In the REDD: a third of the Amazon degraded by human activities
Here are some key takeaways from the article
Carbon emissions from forest degradation may exceed those from deforestation in the Amazon rainforest.
Drought impacts are most extensive, fire damage is most severe. BeZero monitors both of these disturbance mechanisms in its carbon ratings.
Few REDD+ carbon projects account for degradation in their credit issuance.
A new study co-authored by BeZero scientist Dr Camila Silva reveals that the extent of forest degradation in the Amazon may exceed that of deforestation, bringing about as much biodiversity and carbon loss as deforestation itself.
The review, featured this week on the cover of Science Magazine, synthesizes the causes and impacts of forest degradation across the entire Amazon rainforest. Projections to 2050 indicate that degradation by disturbances, such as fire and extreme drought, will remain major sources of carbon releases to the atmosphere, independent of deforestation trajectories.
To evaluate changes in forest carbon stocks, deforestation and degradation must be differentiated. Deforestation is defined as the complete, or near-complete, removal of trees and conversion to another land use. In other words, forest to non-forest. Forest degradation is more subtle and complex, defined as a transitory or long-term deleterious change in forest condition that impacts forest functions, properties or services.
While the clearance of dense, evergreen forest can be reliably detected by Earth observation systems, forest degradation is more difficult to monitor remotely, and is frequently omitted from carbon accounting. For participants in the Voluntary Carbon Market (VCM), this has important implications for over-crediting risk, non-permanence and unquantified leakage. You can learn more about how forest degradation informs our carbon ratings in our webinar with Dr Kirti Ramesh and Dr Niels Andela.
REDD+ activities aim to Reduce Emissions from Deforestation and forest Degradation. There are currently at least 38 REDD+ projects registered in the Amazon region, the majority in Brazil and Peru, with another 13 in the registry pipeline. Only a small minority of these projects adequately address the second ‘D’.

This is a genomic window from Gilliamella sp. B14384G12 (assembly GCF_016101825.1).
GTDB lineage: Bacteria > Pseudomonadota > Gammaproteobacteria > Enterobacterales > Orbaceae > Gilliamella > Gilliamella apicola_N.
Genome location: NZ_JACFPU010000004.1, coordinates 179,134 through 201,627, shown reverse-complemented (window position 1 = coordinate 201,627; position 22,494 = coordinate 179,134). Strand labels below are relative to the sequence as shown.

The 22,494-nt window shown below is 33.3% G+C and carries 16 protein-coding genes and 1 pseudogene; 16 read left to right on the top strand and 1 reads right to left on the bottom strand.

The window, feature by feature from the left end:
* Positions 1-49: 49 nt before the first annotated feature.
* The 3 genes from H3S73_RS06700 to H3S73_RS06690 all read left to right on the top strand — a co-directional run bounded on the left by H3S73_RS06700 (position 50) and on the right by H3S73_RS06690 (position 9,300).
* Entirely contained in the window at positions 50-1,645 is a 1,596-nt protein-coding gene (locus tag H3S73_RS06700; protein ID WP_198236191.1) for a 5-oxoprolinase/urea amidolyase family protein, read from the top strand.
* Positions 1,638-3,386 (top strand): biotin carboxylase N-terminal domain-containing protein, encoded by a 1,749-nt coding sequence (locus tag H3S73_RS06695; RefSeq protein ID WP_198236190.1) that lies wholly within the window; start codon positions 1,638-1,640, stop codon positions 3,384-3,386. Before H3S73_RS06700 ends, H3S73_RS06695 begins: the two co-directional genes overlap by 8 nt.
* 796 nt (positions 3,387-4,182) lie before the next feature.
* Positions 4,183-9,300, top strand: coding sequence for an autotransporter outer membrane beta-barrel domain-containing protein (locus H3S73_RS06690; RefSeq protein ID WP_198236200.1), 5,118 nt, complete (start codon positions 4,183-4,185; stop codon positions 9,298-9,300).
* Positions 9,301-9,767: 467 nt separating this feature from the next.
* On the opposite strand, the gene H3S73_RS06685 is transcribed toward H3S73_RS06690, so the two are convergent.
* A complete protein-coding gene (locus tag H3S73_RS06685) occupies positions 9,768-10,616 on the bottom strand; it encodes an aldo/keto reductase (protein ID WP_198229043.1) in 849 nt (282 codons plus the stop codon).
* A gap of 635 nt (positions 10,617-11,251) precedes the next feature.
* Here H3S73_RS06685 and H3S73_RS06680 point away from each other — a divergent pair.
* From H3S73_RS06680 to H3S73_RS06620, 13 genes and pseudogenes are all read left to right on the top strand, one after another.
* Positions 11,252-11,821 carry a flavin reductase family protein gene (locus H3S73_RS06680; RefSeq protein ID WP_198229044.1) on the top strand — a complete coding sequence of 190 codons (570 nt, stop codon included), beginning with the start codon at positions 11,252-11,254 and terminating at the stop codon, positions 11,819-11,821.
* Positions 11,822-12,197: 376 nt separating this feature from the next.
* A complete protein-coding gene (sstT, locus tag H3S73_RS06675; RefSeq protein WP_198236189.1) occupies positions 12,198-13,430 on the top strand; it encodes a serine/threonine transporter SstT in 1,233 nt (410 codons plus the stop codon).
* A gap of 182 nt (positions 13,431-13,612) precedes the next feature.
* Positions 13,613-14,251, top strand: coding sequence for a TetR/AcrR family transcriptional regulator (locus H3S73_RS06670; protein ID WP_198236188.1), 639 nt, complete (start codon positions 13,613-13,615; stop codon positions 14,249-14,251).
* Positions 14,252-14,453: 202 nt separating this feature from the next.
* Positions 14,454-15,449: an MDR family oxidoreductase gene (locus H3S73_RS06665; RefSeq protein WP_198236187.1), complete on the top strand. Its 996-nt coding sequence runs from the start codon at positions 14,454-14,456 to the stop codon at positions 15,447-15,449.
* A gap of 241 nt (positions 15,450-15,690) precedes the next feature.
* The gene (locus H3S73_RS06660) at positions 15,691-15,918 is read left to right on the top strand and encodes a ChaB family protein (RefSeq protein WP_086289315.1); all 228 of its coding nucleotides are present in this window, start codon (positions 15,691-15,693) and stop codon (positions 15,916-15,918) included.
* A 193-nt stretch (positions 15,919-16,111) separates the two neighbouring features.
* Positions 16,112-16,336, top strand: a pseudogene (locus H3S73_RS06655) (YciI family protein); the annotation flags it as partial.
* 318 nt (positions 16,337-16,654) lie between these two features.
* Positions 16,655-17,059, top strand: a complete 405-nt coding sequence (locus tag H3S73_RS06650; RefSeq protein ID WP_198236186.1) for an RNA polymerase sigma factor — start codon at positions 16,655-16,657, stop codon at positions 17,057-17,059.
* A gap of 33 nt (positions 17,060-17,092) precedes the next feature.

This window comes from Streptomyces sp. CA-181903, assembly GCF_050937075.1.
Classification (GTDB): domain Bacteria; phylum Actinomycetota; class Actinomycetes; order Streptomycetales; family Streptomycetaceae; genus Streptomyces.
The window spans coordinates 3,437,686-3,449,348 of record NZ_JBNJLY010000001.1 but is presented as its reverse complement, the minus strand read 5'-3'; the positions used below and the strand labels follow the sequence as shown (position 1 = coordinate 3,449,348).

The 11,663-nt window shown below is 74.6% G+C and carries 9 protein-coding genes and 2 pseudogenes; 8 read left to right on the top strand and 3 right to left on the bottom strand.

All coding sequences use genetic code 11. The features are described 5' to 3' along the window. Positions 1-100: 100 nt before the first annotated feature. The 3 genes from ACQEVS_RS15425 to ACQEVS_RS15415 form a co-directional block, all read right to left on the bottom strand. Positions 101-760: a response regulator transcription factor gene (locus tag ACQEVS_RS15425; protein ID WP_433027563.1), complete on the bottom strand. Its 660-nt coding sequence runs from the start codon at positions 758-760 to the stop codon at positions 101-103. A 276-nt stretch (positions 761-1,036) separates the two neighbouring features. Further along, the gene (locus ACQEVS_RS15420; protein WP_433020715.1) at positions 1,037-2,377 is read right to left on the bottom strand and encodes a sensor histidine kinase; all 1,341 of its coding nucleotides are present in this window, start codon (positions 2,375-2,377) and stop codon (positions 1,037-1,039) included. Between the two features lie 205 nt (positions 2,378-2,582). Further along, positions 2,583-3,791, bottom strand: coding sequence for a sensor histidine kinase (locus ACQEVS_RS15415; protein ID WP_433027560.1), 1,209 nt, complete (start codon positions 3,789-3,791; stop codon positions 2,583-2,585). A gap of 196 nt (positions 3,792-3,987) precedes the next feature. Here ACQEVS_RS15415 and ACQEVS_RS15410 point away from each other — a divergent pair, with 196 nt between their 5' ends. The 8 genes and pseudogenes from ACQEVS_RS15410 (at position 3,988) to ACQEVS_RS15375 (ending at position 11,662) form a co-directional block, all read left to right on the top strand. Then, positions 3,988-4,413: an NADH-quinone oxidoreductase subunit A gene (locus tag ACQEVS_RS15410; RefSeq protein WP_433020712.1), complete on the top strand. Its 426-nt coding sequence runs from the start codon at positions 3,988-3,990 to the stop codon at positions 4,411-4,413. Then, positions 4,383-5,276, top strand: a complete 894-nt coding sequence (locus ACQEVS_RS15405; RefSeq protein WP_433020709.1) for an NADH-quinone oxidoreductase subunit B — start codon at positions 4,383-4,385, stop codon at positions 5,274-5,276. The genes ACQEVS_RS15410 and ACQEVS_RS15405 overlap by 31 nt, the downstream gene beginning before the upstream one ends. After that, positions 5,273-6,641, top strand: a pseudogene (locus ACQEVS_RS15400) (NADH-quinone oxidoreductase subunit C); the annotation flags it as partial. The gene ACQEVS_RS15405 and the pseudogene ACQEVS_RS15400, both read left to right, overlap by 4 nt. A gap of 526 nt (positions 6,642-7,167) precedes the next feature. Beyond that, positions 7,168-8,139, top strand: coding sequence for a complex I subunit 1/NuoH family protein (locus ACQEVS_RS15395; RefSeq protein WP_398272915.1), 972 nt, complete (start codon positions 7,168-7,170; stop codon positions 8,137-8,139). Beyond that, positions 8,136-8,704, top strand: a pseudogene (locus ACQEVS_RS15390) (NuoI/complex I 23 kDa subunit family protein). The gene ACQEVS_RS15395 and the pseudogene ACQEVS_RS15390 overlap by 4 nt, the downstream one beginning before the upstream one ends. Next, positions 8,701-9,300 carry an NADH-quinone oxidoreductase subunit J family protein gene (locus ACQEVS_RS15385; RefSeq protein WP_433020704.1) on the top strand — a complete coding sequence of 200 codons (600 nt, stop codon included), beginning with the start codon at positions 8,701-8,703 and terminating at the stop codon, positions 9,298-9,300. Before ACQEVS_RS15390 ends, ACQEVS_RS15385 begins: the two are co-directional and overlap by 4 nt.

For example, among 17 Amazonian REDD+ projects with a BeZero Carbon Rating, only four account for carbon emissions from forest degradation in their credit issuance.
The Science review focuses on four key human-induced disturbances that cause forest degradation: fire, timber extraction, edge effects, and extreme drought. To understand the impact of these disturbance mechanisms on carbon and biodiversity, both the extent and severity were investigated.
Between 2001 and 2018, over 5% of the Amazon rainforest was degraded by fire, timber extraction and edge effects combined. The total area affected is around 1.5 times the size of the United Kingdom (36 million hectares), more than the total deforested area over the same period. When drought is included, the area affected increases to ten United Kindoms (250 million hectares), or 38% of the remaining forest area.
The severity of these disturbances varies. A single understory fire can reduce aboveground carbon stocks by 13% to 50%. Edge effects are second in terms of severity, reducing carbon stocks by 23% to 35%, followed by timber extraction (4% to 35%) and extreme drought (1% to 8%). Biomass recovery times vary, but are significant on the decadal timescales of REDD+ crediting periods and permanence commitments.
At BeZero, we consider each of these disturbance mechanisms in our approach to carbon ratings, as well as the underlying drivers: demand for land and resources, governance, demography, and climate change.
We are controlling for edge effects in our statistically-matched dynamic baselines and monitoring fire and drought across all nature-based carbon projects. We are also working through international partnerships to advance scientific understanding of how carbon and biodiversity are impacted by disturbance.
Across the VCM, we find large differences in risk from both deforestation and forest degradation. The scale and severity of degradation in the Amazon highlights opportunities for carbon projects to improve land management, for the benefit of climate, biodiversity and people. Like deforestation, however, curbing degradation requires that it be seen, understood, and effectively monitored.